Should another survey be conducted today, there’s a good chance the results would be even higher in favour of chemotherapy, given that over the years chemotherapy has shown enhanced clinical benefit and less side effects.

Indeed. One should also note that this question was constructed such that the clinical presentation of the cancer was incurable. Participants were presented with a scenario in which they are diagnosed with stage IV metastatic disease, a situation where opting for palliative care rather than aggressive treatment often makes sense, which makes the results even more striking. Also, I know from personal experience that it is not true that oncologists tend to turn down chemotherapy, even for advanced disease. having known oncologists who developed various cancers and underwent standard-of-care chemotherapy. Indeed, just this week, I was saddened to learn that an oncologist I used to know at my old job recently developed cancer and is currently undergoing chemotherapy. He’s also lost all his hair, just like many of his patients. In the end, this particular ploy serves two purposes. First, it implies that oncologists are hypocrites who don’t believe that the treatments they are giving patients are worthwhile. Second, it feeds into the conspiracy theories beloved of quacks with the implication that oncologists are hiding something about chemotherapy effectiveness. They’re not.

My favorite example of the use of the next study beloved of anti-chemotherapy cranks is by Andreas Moritz, who describes himself as “a medical intuitive; a practitioner of Ayurveda, iridology, shiatsu, and vibrational medicine; a writer; and an artist.” The article is entitled Can you trust chemotherapy to cure your cancer? and in it Moritz cites a study from Australia published in 2004:

An investigation by the Department of Radiation Oncology, Northern Sydney Cancer Centre, Australia, into the contribution of chemotherapy to 5-year survival in 22 major adult malignancies, showed startling results: The overall contribution of curative and adjuvant cytotoxic chemotherapy to 5-year survival in adults was estimated to be 2.3% in Australia and 2.1% in the USA.” [Royal North Shore Hospital Clin Oncol (R Coll Radiol) 2005 Jun;17(4):294.]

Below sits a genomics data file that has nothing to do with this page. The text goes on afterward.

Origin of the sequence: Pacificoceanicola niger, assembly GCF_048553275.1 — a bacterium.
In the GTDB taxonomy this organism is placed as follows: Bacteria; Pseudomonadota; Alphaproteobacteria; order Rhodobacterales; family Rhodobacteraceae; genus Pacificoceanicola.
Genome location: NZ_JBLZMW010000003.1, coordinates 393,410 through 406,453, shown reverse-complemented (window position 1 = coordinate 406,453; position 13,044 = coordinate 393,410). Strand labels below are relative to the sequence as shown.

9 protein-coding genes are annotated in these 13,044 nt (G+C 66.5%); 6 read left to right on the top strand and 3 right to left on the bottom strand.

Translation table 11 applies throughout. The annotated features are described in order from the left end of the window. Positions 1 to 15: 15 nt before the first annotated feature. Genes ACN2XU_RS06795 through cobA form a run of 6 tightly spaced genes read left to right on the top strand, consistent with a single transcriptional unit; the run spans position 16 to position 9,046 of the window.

The research covered data from the Cancer Registry in Australia and the Surveillance Epidemiology and End Results in the USA for the year 1998. The current 5-year relative adult survival rate for cancer in Australia is over 60%, and no less than that in the USA. By comparison, a mere 2.3% contribution of chemotherapy to cancer survival does not justify the massive expense involved and the tremendous suffering patients experience because of severe, toxic side effects resulting from this treatment. With a meager success rate of 2.3%, selling chemotherapy as a medical treatment (instead of a scam), is one of the greatest fraudulent acts ever committed. The average chemotherapy earns the medical establishment a whopping $300,000 to $1,000,000 each year, and has so far earned those who promote this pseudo-medication (poison) over 1 trillion dollars. It’s no surprise that the medical establishment tries to keep this scam alive for as long as possible.

Here is the study to which Moritz refers and which is the origin of the claim that “chemotherapy only provides 2% benefit,” a favorite talking point used by cancer quacks. I’ve seen it on websites ranging from Moritz’s website to, to, to (my favorite), to I forget how many others. Always it’s the same thing, a variant of a statement claiming that chemotherapy only contributes 2% to five year survival in adult malignancies, followed by conspiracy-mongering of the sort above in which chemotherapy is portrayed as a huge scam designed to enrich big pharma. Indeed, so common is this particular favorite that I proclaim it “The 2% Gambit.” It turns out that this is not such an impressive study. Indeed, it appears almost intentionally designed to have left out the very types of cancers for which chemotherapy provides the most benefit, and it uses 5 year survival exclusively, completely neglecting that in some common cancers (such as breast cancer) chemotherapy can prevent late relapses. There were also a lot of inconsistencies and omissions in that leukemias were not included, while leukemia is one type of cancer against which chemotherapy is most efficacious. Indeed, the very technique of lumping all newly diagnosed adult cancers together is guaranteed to obscure benefits of chemotherapy among subgroups by lumping in patients for whom chemotherapy is not even indicated. A letter to the editor listed these problems and several really egregious errors and omissions, too: